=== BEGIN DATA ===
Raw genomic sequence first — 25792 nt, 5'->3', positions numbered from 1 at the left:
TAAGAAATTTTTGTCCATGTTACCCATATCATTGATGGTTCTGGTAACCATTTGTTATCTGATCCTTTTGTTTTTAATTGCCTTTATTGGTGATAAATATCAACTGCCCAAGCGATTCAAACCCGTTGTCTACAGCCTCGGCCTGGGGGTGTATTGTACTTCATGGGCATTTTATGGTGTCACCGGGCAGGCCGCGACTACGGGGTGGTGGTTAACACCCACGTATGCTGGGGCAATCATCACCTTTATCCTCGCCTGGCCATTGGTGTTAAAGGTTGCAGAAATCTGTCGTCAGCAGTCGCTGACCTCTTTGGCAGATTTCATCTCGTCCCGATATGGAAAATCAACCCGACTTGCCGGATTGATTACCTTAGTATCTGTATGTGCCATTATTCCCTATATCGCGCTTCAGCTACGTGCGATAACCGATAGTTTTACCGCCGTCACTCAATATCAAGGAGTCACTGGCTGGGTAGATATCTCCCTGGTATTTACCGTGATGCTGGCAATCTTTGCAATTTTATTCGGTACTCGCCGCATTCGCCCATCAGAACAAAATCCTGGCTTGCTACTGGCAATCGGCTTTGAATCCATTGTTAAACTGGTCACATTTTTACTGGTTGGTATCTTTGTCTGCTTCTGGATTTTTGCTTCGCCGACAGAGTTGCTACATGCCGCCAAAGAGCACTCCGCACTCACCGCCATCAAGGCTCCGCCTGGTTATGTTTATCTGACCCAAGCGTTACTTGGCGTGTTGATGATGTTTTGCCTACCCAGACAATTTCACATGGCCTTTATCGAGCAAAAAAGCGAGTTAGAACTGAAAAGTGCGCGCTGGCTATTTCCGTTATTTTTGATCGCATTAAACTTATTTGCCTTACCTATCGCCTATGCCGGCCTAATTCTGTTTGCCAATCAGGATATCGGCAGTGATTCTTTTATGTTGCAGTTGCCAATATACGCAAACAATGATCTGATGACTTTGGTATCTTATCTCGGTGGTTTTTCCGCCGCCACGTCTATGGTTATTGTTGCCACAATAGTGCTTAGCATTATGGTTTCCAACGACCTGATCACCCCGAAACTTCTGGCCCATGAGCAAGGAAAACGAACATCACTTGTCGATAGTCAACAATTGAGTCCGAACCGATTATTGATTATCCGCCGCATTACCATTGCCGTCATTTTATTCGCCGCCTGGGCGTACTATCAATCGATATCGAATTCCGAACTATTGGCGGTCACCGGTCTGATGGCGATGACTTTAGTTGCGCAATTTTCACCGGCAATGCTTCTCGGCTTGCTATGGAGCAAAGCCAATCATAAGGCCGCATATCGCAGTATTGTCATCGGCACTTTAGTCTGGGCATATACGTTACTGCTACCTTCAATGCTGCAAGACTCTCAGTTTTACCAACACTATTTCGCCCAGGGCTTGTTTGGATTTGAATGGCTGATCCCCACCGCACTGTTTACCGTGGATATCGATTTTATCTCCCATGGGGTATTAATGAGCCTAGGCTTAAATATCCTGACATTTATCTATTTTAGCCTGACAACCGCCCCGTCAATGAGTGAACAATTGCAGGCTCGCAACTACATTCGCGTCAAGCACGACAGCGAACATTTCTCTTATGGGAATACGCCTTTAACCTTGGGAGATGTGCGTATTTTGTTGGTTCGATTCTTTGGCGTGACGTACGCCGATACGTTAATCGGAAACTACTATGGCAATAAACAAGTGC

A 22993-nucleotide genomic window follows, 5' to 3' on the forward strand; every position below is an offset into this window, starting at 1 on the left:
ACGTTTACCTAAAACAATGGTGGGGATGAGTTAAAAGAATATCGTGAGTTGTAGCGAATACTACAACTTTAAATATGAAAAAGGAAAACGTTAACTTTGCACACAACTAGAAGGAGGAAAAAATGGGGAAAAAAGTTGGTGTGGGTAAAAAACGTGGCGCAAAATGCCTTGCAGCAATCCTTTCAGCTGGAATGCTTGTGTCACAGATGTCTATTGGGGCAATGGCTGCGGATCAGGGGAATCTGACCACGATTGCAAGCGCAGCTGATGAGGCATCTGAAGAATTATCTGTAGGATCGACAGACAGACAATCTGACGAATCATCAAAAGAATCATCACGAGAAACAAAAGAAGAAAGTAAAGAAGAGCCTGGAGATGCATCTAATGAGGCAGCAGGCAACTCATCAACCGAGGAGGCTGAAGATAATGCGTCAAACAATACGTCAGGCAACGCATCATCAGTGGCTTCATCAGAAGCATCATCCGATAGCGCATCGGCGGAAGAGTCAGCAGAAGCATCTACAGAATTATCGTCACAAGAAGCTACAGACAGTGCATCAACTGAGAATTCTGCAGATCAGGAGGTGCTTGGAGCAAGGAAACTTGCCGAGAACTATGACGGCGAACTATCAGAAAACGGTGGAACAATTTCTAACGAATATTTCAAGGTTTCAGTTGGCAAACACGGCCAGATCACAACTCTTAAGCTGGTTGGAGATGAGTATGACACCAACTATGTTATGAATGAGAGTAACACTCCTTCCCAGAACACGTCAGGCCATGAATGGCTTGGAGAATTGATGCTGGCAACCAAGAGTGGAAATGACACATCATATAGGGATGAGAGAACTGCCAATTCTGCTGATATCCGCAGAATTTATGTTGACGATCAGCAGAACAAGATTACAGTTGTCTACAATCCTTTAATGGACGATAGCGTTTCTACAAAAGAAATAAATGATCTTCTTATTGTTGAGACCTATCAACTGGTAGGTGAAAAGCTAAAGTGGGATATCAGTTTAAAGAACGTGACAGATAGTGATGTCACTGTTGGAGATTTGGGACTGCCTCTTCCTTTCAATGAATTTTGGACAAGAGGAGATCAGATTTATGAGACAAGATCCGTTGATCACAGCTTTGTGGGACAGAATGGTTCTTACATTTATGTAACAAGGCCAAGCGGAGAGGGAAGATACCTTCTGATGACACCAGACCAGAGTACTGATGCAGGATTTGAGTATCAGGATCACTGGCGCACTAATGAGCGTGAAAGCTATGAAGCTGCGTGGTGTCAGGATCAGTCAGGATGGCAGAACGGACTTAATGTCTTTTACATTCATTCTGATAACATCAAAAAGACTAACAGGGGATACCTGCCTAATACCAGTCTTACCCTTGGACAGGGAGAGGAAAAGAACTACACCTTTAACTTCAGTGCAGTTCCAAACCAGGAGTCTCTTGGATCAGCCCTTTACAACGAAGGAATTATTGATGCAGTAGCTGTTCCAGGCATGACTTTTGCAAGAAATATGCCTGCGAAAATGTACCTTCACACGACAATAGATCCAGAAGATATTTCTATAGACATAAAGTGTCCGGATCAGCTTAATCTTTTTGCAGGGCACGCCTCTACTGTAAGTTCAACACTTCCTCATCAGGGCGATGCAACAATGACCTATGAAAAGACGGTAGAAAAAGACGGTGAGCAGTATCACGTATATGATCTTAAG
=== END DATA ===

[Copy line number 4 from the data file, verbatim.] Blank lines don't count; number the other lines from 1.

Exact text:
ACGTTTACCTAAAACAATGGTGGGGATGAGTTAAAAGAATATCGTGAGTTGTAGCGAATACTACAACTTTAAATATGAAAAAGGAAAACGTTAACTTTGCACACAACTAGAAGGAGGAAAAAATGGGGAAAAAAGTTGGTGTGGGTAAAAAACGTGGCGCAAAATGCCTTGCAGCAATCCTTTCAGCTGGAATGCTTGTGTCACAGATGTCTATTGGGGCAATGGCTGCGGATCAGGGGAATCTGACCACGATTGCAAGCGCAGCTGATGAGGCATCTGAAGAATTATCTGTAGGATCGACAGACAGACAATCTGACGAATCATCAAAAGAATCATCACGAGAAACAAAAGAAGAAAGTAAAGAAGAGCCTGGAGATGCATCTAATGAGGCAGCAGGCAACTCATCAACCGAGGAGGCTGAAGATAATGCGTCAAACAATACGTCAGGCAACGCATCATCAGTGGCTTCATCAGAAGCATCATCCGATAGCGCATCGGCGGAAGAGTCAGCAGAAGCATCTACAGAATTATCGTCACAAGAAGCTACAGACAGTGCATCAACTGAGAATTCTGCAGATCAGGAGGTGCTTGGAGCAAGGAAACTTGCCGAGAACTATGACGGCGAACTATCAGAAAACGGTGGAACAATTTCTAACGAATATTTCAAGGTTTCAGTTGGCAAACACGGCCAGATCACAACTCTTAAGCTGGTTGGAGATGAGTATGACACCAACTATGTTATGAATGAGAGTAACACTCCTTCCCAGAACACGTCAGGCCATGAATGGCTTGGAGAATTGATGCTGGCAACCAAGAGTGGAAATGACACATCATATAGGGATGAGAGAACTGCCAATTCTGCTGATATCCGCAGAATTTATGTTGACGATCAGCAGAACAAGATTACAGTTGTCTACAATCCTTTAATGGACGATAGCGTTTCTACAAAAGAAATAAATGATCTTCTTATTGTTGAGACCTATCAACTGGTAGGTGAAAAGCTAAAGTGGGATATCAGTTTAAAGAACGTGACAGATAGTGATGTCACTGTTGGAGATTTGGGACTGCCTCTTCCTTTCAATGAATTTTGGACAAGAGGAGATCAGATTTATGAGACAAGATCCGTTGATCACAGCTTTGTGGGACAGAATGGTTCTTACATTTATGTAACAAGGCCAAGCGGAGAGGGAAGATACCTTCTGATGACACCAGACCAGAGTACTGATGCAGGATTTGAGTATCAGGATCACTGGCGCACTAATGAGCGTGAAAGCTATGAAGCTGCGTGGTGTCAGGATCAGTCAGGATGGCAGAACGGACTTAATGTCTTTTACATTCATTCTGATAACATCAAAAAGACTAACAGGGGATACCTGCCTAATACCAGTCTTACCCTTGGACAGGGAGAGGAAAAGAACTACACCTTTAACTTCAGTGCAGTTCCAAACCAGGAGTCTCTTGGATCAGCCCTTTACAACGAAGGAATTATTGATGCAGTAGCTGTTCCAGGCATGACTTTTGCAAGAAATATGCCTGCGAAAATGTACCTTCACACGACAATAGATCCAGAAGATATTTCTATAGACATAAAGTGTCCGGATCAGCTTAATCTTTTTGCAGGGCACGCCTCTACTGTAAGTTCAACACTTCCTCATCAGGGCGATGCAACAATGACCTATGAAAAGACGGTAGAAAAAGACGGTGAGCAGTATCACGTATATGATCTTAAG